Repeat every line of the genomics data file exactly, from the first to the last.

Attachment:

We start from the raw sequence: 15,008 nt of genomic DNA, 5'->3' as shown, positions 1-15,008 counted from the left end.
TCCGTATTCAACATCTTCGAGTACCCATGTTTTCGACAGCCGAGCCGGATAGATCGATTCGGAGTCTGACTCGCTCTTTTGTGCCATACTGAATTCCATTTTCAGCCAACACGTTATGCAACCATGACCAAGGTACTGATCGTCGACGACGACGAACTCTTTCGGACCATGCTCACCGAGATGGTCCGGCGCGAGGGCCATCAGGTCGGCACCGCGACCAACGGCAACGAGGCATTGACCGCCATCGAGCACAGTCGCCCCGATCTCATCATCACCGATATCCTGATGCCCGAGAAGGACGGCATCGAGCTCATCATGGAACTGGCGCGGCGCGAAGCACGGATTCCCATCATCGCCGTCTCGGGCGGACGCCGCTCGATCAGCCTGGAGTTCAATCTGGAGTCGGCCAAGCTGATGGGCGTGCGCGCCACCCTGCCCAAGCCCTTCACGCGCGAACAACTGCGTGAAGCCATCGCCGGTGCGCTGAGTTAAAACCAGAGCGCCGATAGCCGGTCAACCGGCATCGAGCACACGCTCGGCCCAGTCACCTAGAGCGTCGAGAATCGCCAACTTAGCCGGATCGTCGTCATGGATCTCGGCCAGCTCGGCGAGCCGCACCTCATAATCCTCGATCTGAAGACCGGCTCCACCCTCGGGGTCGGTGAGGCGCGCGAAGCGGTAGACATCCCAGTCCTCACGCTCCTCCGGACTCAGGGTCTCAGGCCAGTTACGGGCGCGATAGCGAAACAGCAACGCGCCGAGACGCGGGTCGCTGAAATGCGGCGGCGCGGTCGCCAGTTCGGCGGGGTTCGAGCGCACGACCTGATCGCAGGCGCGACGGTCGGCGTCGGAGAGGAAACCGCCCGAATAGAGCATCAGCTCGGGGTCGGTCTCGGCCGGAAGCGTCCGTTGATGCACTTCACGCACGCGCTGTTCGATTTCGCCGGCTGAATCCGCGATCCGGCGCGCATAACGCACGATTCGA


We start from the raw sequence: 15,008 nt of genomic DNA, 5'->3' as shown, positions 1-15,008 counted from the left end.
TCCGTATTCAACATCTTCGAGTACCCATGTTTTCGACAGCCGAGCCGGATAGATCGATTCGGAGTCTGACTCGCTCTTTTGTGCCATACTGAATTCCATTTTCAGCCAACACGTTATGCAACCATGACCAAGGTACTGATCGTCGACGACGACGAACTCTTTCGGACCATGCTCACCGAGATGGTCCGGCGCGAGGGCCATCAGGTCGGCACCGCGACCAACGGCAACGAGGCATTGACCGCCATCGAGCACAGTCGCCCCGATCTCATCATCACCGATATCCTGATGCCCGAGAAGGACGGCATCGAGCTCATCATGGAACTGGCGCGGCGCGAAGCACGGATTCCCATCATCGCCGTCTCGGGCGGACGCCGCTCGATCAGCCTGGAGTTCAATCTGGAGTCGGCCAAGCTGATGGGCGTGCGCGCCACCCTGCCCAAGCCCTTCACGCGCGAACAACTGCGTGAAGCCATCGCCGGTGCGCTGAGTTAAAACCAGAGCGCCGATAGCCGGTCAACCGGCATCGAGCACACGCTCGGCCCAGTCACCTAGAGCGTCGAGAATCGCCAACTTAGCCGGATCGTCGTCATGGATCTCGGCCAGCTCGGCGAGCCGCACCTCATAATCCTCGATCTGAAGACCGGCTCCACCCTCGGGGTCGGTGAGGCGCGCGAAGCGGTAGACATCCCAGTCCTCACGCTCCTCCGGACTCAGGGTCTCAGGCCAGTTACGGGCGCGATAGCGAAACAGCAACGCGCCGAGACGCGGGTCGCTGAAATGCGGCGGCGCGGTCGCCAGTTCGGCGGGGTTCGAGCGCACGACCTGATCGCAGGCGCGACGGTCGGCGTCGGAGAGGAAACCGCCCGAATAGAGCATCAGCTCGGGGTCGGTCTCGGCCGGAAGCGTCCGTTGATGCACTTCACGCACGCGCTGTTCGATTTCGCCGGCTGAATCCGCGATCCGGCGCGCATAACGCACGATTCGA